Reading of the Green

March 14, 2011 § Leave a comment

“A man’s fame lasts longer than his life.” -An Irish proverb

Though I’ve yet to remedy the sad fact that I’ve never been to Ireland I can say that I do know and enjoy the works of several Irish authors, poets, playwrights and artists of various stripes.

Eavan Boland, poet. My favourite poem by her is “Anorexic”:

Flesh is heretic.
My body is a witch.
I am burning it.

Quite powerful opening lines! You can read the full poem online.

If you’re interested in more Eavan Boland you’ll need to wait until her poetry books I’ve ordered arrive or you can request some of her poetry books through InterLibrary Loans. I recommend Origin Like Water and Night Feed or even Against Love Poetry.

Oscar Wilde, author, playwright, poet. My favourites of his works are The Picture of Dorian Gray and the poem “The Ballad of Reading Gaol.”

If you’ve never read The Picture of Dorian Gray or never heard about it then you’re missing out! I remember when I first read this book I started reading it at night and didn’t put it down until I’d completed it. “The Ballad or Reading Gaol” is a moving poem about his time in Reading Gaol where he was held after being convicted for homosexual offences and sentence to two years hard labor.

We have several of his works including The Complete Short Stories, The Happy Prince, and The Importance of Being Earnest. Also, the movie, which you can get from Netflix, called Wilde starring Stephen Fry and Jude Law is a phenomenal look at Oscar Wilde’s life and I highly recommend the movie just for its own sake.

James Joyce, author. I know this will sound pretentious to some, but my favourite novel (before I fell in love with Until I Find You by John Irving) is Ulysses.

I was introduced to this novel by SHSU professor Dr. Diane Dowdey in the English Department. I took one of her graduate classes and this was one of the books that we read. I wouldn’t have loved it without the class discussions and the very, very, very helpful The New Bloomsday Book: A Guide Through Ulysses, which we read in accompaniment. Without that guide I would’ve been lost many times.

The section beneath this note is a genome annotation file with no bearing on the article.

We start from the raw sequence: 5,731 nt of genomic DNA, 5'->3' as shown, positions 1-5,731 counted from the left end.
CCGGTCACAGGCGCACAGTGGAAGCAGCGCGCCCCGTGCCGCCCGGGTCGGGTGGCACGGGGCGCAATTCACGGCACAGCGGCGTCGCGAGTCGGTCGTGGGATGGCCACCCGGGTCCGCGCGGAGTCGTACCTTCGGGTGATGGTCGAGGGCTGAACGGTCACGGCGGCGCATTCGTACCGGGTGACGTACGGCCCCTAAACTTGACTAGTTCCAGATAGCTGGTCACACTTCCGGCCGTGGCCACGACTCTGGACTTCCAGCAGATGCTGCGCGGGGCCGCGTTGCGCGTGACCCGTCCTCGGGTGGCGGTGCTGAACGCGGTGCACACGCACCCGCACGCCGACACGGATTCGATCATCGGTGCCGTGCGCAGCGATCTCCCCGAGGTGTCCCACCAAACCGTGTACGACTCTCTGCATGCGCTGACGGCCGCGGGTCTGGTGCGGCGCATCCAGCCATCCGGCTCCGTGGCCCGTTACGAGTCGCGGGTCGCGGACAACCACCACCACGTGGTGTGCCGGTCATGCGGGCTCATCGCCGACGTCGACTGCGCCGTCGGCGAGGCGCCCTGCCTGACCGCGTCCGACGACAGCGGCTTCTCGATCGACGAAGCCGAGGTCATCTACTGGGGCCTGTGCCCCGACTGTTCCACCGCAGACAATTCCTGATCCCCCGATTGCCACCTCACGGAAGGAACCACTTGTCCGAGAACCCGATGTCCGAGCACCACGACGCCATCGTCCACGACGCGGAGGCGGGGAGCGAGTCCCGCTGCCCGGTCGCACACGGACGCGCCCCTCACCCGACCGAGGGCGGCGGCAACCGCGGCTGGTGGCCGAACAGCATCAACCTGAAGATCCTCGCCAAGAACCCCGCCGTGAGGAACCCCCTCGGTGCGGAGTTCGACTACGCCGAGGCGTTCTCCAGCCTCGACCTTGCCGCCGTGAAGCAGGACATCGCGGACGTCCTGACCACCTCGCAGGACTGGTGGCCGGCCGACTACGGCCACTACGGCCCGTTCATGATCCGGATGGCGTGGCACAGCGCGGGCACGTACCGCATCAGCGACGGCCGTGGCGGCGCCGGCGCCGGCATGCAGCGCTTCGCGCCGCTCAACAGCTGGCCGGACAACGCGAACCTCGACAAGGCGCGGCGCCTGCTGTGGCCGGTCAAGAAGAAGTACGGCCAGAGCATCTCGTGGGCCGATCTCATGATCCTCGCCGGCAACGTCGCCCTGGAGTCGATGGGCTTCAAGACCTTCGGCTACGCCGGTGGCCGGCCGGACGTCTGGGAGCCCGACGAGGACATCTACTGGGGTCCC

We own other works by Joyce that are, arguably, less mentally consuming than Joyce but no less demanding of the reader’s mental capacity such as Dubliners or A Portrait of the Artist as a Young Man.

Watch this Films on Demand video about Joyce and his writing.

It was also in Dr. Dowdey’s class that I learned about the Theatre of the Absurd and Samuel Beckett, an Irish playwright, responsible for one of my favourite plays: Waiting for Godot.

Maeve Binchy, author. My best friend introduced me to this popular author with the book Tara Road,  which is a moving tale about two women who exchange houses and countries for a summer in order to heal their lives. You’ll want to use InterLibrary Loans for Tara Road. We have two books by her in the Library: Circle of Friends and Ladies’ Night at Finbar’s Hotel (this book is checked out to display, but you can come check it out for yourself! Just stop by the display on Irish authors in the Library lobby and take it over to the circulation desk).

Bram Stoker, author. Yes, the author of Dracula is Irish! You can visit a website dedicated to his work and read his short stories and some of his novels all in one place: Bramstoker.org.

I recommend visiting Goodreads.com and seeing their list of Irish authors & titles or take a look in our catalog at Irish fiction.

If you’re interested in artists (painters, sculptors, and the like) then I recommend the following websites: Irish-Art.com and IrishPaintings.com There are also some Irish art books on the display that you can check out. You might also be interested in Early Celtic Art in Ireland or Treasures of Ireland.

For Irish music suggestions (as well as books & films) read the March issue of Books & Bytes (the Library newsletter!) and see the suggestions the music librarian Bruce Hall has made.

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